post-partum weight loss

Because humans aren’t made of rubberbands.


And you’re not a kangaroo in reverse.

Because you, you, and only YOU grew an entire being with a heart, kidneys, liver, GI tract, brain and the cutest butt dimples known to mankind.

Because you have more important things to do than obsess over your calorie intake, exercise regimen and body fat percentage.


One of those “things” is putting all of your heart into raising a child who will leave this world a better place than when they entered it.

Just slightly more important than the size of your hips. Just a wee.

There’s a hormone called prolactin that actually increases fat storage so that you can provide your baby all the nutrients he or she needs in the first 6 months of their life and beyond. 

Because estrogen and testosterone are suppressed during breastfeeding which makes it difficult to gain muscle mass. Muscle burns more calories than fat. You know that.

But muscle doesn’t tell your body to feed your child the best way it knows how. It just looks nice to you.

Because that’s what the media told you to think.

You’re sleep deprived because you’re up every night letting your baby know you will always be there for them.

You’re sleep deprived because you’re up every night feeding your baby so they have all the nutrients they need to achieve their goals – even if that goal is rolling from left to right the next day. 

You’re sleep deprived because you’re up late worrying about the extension of your being in the crib or co-sleeper next to you.


You’re worried about bringing them into a world where terrorism, political unrest and natural disasters make the news everyday.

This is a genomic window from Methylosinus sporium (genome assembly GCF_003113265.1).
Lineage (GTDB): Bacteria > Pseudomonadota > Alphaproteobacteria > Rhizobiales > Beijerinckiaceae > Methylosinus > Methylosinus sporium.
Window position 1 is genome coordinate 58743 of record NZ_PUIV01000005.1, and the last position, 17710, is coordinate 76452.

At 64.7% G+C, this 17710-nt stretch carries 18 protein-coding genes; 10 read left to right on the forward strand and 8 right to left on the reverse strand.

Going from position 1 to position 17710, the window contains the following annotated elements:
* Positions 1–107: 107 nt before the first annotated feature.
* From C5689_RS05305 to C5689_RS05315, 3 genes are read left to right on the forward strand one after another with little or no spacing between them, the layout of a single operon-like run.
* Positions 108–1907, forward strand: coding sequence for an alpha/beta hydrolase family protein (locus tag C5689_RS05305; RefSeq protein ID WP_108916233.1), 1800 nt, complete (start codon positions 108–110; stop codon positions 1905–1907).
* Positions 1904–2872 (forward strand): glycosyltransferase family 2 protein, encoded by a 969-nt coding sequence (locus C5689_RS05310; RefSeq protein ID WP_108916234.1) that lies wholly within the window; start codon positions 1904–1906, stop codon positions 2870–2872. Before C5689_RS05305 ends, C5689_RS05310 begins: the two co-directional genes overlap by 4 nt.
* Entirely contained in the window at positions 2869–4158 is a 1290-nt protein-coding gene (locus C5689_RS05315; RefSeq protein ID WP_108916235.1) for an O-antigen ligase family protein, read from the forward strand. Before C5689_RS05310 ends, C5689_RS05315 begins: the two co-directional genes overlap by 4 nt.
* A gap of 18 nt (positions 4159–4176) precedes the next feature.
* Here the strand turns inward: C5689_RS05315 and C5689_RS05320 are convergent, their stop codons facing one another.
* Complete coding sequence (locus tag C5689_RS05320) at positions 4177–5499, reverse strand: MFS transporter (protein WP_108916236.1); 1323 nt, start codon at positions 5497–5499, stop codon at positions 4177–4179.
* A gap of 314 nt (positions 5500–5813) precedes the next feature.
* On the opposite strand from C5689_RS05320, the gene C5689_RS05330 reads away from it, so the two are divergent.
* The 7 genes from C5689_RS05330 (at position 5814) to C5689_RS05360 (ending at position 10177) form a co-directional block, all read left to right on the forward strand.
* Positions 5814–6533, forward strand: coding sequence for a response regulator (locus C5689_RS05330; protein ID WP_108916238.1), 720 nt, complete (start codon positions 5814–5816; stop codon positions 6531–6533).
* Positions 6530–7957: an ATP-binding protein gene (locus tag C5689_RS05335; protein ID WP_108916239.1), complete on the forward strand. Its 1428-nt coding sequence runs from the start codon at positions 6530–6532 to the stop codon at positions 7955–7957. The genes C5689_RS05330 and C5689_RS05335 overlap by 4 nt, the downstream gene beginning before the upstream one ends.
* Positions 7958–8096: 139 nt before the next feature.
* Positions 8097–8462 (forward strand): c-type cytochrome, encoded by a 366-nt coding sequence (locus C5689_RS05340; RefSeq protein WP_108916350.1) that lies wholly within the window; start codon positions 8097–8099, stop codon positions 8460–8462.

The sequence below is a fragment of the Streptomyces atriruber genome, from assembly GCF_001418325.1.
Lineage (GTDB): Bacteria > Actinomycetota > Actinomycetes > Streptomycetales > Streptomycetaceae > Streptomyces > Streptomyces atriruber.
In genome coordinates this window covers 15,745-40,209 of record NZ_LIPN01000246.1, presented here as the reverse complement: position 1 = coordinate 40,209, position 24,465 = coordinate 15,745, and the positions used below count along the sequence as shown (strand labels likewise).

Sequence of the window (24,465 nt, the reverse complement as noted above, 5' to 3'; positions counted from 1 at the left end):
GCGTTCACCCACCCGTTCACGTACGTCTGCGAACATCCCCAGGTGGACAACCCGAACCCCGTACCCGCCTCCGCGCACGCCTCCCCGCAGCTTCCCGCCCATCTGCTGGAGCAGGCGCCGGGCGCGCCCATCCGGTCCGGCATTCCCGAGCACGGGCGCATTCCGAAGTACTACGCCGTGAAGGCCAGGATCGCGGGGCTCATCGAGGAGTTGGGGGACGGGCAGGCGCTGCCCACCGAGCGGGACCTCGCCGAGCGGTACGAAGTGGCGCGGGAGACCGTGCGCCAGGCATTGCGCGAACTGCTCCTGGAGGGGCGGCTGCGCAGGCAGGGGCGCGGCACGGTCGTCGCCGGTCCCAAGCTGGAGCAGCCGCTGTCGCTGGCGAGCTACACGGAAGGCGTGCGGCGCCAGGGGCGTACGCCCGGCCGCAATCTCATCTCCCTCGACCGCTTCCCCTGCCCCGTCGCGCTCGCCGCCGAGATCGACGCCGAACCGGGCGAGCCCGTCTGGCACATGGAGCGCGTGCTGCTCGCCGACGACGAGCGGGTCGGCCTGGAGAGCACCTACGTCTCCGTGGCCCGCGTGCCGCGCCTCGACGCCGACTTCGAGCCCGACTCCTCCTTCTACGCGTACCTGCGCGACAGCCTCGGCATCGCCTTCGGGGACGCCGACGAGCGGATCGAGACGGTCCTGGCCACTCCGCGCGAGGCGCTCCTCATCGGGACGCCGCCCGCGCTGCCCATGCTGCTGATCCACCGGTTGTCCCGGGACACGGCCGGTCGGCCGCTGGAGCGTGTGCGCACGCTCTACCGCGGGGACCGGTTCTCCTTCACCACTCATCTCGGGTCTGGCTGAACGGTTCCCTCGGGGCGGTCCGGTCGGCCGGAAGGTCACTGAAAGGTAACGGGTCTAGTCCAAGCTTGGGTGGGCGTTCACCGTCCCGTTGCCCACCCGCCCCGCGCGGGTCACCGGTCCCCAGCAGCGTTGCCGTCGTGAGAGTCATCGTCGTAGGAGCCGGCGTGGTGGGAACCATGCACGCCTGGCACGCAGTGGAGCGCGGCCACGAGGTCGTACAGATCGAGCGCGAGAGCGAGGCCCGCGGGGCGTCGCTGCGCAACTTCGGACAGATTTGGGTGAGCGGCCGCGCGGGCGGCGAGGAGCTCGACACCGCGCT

You’re worried because you want to protect your baby from anything that could hurt them whether real or imagined. 

Because the female body wasn’t created to be finely tuned and obsessively controlled.


It was created to create and sustain life.

Because you spend 40 to 60 hours a week working on your career, another 56 sleeping and the remaining 52 hours rolling around on the floor with your child, laughing until you pee your pants  (because you always forget to do your pelvic floor exercises, oops)

Because comparison is an imagined state of reality based on past experiences, society’s positive reinforcement, and a lack of acceptance and love. Because it’s always been “in” to change yourself but seen as “complacency” to accept yourself, stretch marks and all.

Because no blogger, author or “guru” can make money by telling you to accept yourself in this present moment. There’s no $19,99 manual, 21 day fix or “challenge” in your self love journey post-partum.

Finally. You have the inner strength and confidence to recognize and reject the massively contorted and garbled information you are fed every day. You know your body participated in the miraculous cycle of life that billions of women before you have also participated.


For thousands of years before you existed and before social media and magazines existed, women did not have a puzzle piece figure they were “supposed” to fit into by 6 months post-partum.


Or 60 months post-partum.

Have compassion for yourself and other women for existing in a world where women are told to find their worth in a measuring tape and scale. And then give those notions a giant middle finger. 


Send love to your past self, your present self and your future self. Stare into your baby’s eyes and find your purpose, their pureness, and decide on your definition of beautiful. Chances are being a compassionate, eternally loving and immersed mother, partner, friend, daughter, sister, peer and neighbor will give you a lot more confidence than losing 12.5 pounds.


And guess what? You can do that while still exercising and eating well.

Without obsession. Without self-criticism. Without comparison. 




A mother with one breast size A the other size C. A mother with cellulite who still wears a two-piece bathing suit in public and isn’t on a diet.

A mother with a closet full of clothes that fit her 15 pounds ago and remind her of the experiences she had while wearing those clothes, not the way she looked in them.

A mother who has learned over the last 15 months that she is a more beautiful, more intelligent, more impactful and generous woman than the girl she used to be.

And she can thank her baby for that.

(Oh, and also a mother who works everyday on reminding herself of ALL OF THE ABOVE.)